1. Identity transparency
  2. Reviewer interacts with
  3. Review information published
  4. Post-publication commenting

Terms within these categories indicate the specific conditions of the particular peer review model in use at the journal. 

The first category, “identity transparency,” contains terms (e.g., “single anonymized,” “double anonymized”) that describe the extent to which identities of participants are revealed to each other during the review process. 

The “reviewer interacts with” category describes with whom the reviewer communicates during the process, via whatever means (e.g., submissions systems, email) and may indicate multiple types. 

“Review information published” contains terms that convey information published about the review process on the article page. Examples of these terms include “review summaries” to be indicated when summaries or parts of the reviews or a summary of the review process are published; “author/editor communication” when the decision letter from the editor and reviewer responses (rebuttals) are published; or “reviewer identities” when the identities of the reviewers are published.

“Post publication commenting,” to be used only when applicable, indicates whether commenting is possible on the online-published version or the version of record on the publishing platform. It does not include any possible integrations with third-party platforms such as PubPeer, and includes only 2 possible values, “open” and “on invitation.”

Publishers should apply the Peer Review Terminology at the journal level as well at the published article level; this will communicate the review models used for the journal as well as the kind of review the article itself was subject to. In addition, these should be included in any author guide materials developed by the journal and in any submission system used. An Appendix in the Standard document provides some further examples and implementation advice for publishers.


At the present time, many publishers are beginning to implement the Terminology, although due to variations in practices across the stable of journals operated by any single publisher and even within journals themselves,9 implementation can be a detailed task with various considerations and process participants. An example of a journal that has implemented the Terminology is Medical and Veterinary Entomology, published by Wiley,9 which has included it in its Author Guidelines.10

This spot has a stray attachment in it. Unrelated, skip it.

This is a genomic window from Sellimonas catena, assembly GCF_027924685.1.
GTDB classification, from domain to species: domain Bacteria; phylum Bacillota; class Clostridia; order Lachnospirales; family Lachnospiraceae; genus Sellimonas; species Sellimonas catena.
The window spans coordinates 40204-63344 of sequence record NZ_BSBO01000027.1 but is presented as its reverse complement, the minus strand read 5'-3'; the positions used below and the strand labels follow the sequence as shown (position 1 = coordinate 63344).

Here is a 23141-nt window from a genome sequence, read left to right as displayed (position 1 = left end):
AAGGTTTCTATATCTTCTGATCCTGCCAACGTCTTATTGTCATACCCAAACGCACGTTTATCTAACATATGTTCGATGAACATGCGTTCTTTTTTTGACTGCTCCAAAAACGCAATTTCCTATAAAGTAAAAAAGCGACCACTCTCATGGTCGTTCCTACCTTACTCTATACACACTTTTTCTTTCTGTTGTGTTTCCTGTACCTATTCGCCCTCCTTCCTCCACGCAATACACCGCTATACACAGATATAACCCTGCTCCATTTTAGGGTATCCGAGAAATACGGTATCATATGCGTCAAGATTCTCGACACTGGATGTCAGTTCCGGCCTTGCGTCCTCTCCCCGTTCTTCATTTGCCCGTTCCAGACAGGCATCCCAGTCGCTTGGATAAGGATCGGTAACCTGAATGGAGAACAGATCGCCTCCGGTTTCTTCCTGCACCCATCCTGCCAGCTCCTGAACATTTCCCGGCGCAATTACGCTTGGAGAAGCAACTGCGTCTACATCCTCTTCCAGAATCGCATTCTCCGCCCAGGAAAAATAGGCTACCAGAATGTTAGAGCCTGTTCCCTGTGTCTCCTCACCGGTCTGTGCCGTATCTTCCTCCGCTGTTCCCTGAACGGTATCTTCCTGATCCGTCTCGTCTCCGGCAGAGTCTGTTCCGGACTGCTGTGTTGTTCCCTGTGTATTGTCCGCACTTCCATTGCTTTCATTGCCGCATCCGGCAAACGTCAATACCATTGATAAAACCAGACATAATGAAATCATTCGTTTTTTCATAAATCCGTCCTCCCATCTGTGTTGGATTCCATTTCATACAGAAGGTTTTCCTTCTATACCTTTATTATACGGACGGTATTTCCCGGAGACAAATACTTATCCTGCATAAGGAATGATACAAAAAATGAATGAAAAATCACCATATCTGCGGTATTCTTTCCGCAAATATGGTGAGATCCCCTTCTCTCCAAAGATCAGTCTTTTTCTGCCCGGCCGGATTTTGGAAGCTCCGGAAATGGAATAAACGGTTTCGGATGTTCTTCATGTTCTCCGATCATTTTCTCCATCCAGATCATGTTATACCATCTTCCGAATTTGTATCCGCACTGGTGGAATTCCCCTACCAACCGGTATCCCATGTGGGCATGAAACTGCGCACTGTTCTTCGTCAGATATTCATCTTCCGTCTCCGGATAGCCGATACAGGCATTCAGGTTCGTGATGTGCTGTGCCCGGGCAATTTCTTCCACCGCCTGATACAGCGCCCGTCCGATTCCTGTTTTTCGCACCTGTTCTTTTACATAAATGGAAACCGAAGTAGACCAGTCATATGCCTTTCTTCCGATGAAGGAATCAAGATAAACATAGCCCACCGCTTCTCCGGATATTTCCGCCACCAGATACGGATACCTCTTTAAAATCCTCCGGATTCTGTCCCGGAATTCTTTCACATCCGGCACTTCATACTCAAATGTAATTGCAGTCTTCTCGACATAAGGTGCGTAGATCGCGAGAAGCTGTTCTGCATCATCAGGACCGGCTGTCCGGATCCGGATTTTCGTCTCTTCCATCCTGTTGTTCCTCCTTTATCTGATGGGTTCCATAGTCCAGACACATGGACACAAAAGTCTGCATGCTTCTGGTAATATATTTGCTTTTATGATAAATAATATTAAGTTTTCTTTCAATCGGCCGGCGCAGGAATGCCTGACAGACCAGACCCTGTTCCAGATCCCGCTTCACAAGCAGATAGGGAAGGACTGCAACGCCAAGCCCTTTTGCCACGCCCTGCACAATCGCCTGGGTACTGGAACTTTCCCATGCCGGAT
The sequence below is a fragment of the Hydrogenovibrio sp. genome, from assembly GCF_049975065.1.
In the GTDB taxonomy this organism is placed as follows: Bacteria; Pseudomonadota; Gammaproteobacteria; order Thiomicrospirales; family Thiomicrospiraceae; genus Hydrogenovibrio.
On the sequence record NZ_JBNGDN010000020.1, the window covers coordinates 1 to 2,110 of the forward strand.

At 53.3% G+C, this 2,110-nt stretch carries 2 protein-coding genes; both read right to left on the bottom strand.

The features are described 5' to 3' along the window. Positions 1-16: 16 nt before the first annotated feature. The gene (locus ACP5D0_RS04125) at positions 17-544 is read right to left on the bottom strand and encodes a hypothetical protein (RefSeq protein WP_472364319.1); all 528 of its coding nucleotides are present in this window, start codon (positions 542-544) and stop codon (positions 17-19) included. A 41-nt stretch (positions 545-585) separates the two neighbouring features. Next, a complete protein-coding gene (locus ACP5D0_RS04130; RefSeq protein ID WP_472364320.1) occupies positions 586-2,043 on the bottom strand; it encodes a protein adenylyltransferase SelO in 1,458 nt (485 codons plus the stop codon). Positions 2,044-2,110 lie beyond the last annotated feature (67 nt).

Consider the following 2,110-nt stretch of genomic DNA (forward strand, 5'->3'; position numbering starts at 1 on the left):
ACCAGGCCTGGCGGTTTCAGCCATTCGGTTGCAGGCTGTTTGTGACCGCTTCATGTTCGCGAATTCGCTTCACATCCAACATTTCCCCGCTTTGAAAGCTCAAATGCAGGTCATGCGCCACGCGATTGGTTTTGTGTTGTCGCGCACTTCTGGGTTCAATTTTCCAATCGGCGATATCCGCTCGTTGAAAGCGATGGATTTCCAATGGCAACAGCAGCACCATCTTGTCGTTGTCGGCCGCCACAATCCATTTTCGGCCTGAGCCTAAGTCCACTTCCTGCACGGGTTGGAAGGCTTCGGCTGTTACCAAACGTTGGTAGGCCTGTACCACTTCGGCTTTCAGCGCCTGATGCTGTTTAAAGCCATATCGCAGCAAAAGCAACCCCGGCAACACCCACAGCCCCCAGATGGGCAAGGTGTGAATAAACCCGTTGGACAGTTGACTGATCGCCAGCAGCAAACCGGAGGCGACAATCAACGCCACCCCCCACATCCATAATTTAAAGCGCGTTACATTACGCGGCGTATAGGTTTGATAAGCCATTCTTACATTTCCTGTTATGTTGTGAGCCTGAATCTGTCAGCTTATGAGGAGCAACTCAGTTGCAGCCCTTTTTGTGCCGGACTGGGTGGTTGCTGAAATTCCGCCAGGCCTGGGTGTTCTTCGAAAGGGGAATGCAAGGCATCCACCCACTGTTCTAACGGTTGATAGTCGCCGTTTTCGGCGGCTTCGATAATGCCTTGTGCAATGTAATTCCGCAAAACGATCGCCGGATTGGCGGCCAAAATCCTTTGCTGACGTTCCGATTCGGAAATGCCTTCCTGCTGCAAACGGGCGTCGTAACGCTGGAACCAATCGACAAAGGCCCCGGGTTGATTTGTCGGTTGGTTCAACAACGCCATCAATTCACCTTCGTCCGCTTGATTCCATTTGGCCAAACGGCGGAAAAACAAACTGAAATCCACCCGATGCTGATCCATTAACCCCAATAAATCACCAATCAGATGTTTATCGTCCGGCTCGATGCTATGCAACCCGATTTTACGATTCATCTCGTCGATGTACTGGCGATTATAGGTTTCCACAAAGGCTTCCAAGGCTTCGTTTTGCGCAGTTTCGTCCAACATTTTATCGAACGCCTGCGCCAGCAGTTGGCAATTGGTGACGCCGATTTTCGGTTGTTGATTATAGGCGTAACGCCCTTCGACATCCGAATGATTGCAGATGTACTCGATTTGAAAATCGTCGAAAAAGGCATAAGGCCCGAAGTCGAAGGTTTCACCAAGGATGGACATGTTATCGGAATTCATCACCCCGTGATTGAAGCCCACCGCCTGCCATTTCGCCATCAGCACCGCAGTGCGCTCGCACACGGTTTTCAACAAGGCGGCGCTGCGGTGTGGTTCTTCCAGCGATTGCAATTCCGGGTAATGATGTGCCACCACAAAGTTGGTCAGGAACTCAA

The NISO Peer Review Terminology Standing Committee has also begun to further support the standard and its implementers and is developing plans for its own efforts. Included in its remit are liaisons with other peer review organizations such as the Committee on Publication Ethics (COPE); outreach to publishers via industry meetings, webinars, and articles (such as this one!); and development of case studies and testimonials. Fresh discussions with implementers will undoubtedly elicit further strategies for actions.

Potential future work for the Peer Review Terminology includes expansion to peer review of books or data sets, among other published objects, and determination of a machine-readable version of the terms.

NISO and the Peer Review Terminology industry volunteers are proud of the standard publication, pleased to be supporting it, and eager to connect with colleagues about any questions or issues. 

References and Links

  1. NISO. ANSI/NISO Z39.106-2023, Standard Terminology for Peer Review. 2023. [accessed February 8, 2024.]
  2. STM. Working Group on Peer Review Taxonomy. [accessed February 8, 2024.]
  3. NISO. Open Teleconference September 2022 – Peer Review Terminology, September 12, 2022. [accessed February 8, 2024.]  
  4. Ross-Hellauer T. What is open peer review? A systematic review [version 2; peer review: 4 approved]. F1000Research 2017;6:588.
  5. STM. A Standard Taxonomy for Peer Review. 2020. [accessed February 8, 2024.]
  6. NISO. STM’s Peer Review Taxonomy To Be Formalized As An ANSI/NISO Standard, NISO Press Releases. 2021. [accessed February 8, 2024.]
  7. NISO. Welcome to NISO! [undated; accessed February 8, 2024.]
  8. NISO. A Standard Terminology for Peer Review (poster). 2023. [accessed February 8, 2024.]
  9. Willis M. What’s in a name? Defining peer review in a standardized way. The Wiley Network, September 25, 2023. [accessed February 8, 2024.]
  10. Royal Entomological Society. Author Guidelines, Peer Review. Med Vet Entomol., 2024. [accessed February 8, 2024.]


Nettie Lagace ( is Associate Executive Director,
National Information Standards Organization (NISO).

Opinions expressed are those of the authors and do not necessarily reflect the opinions or policies of the Council of Science Editors or the Editorial Board of Science Editor.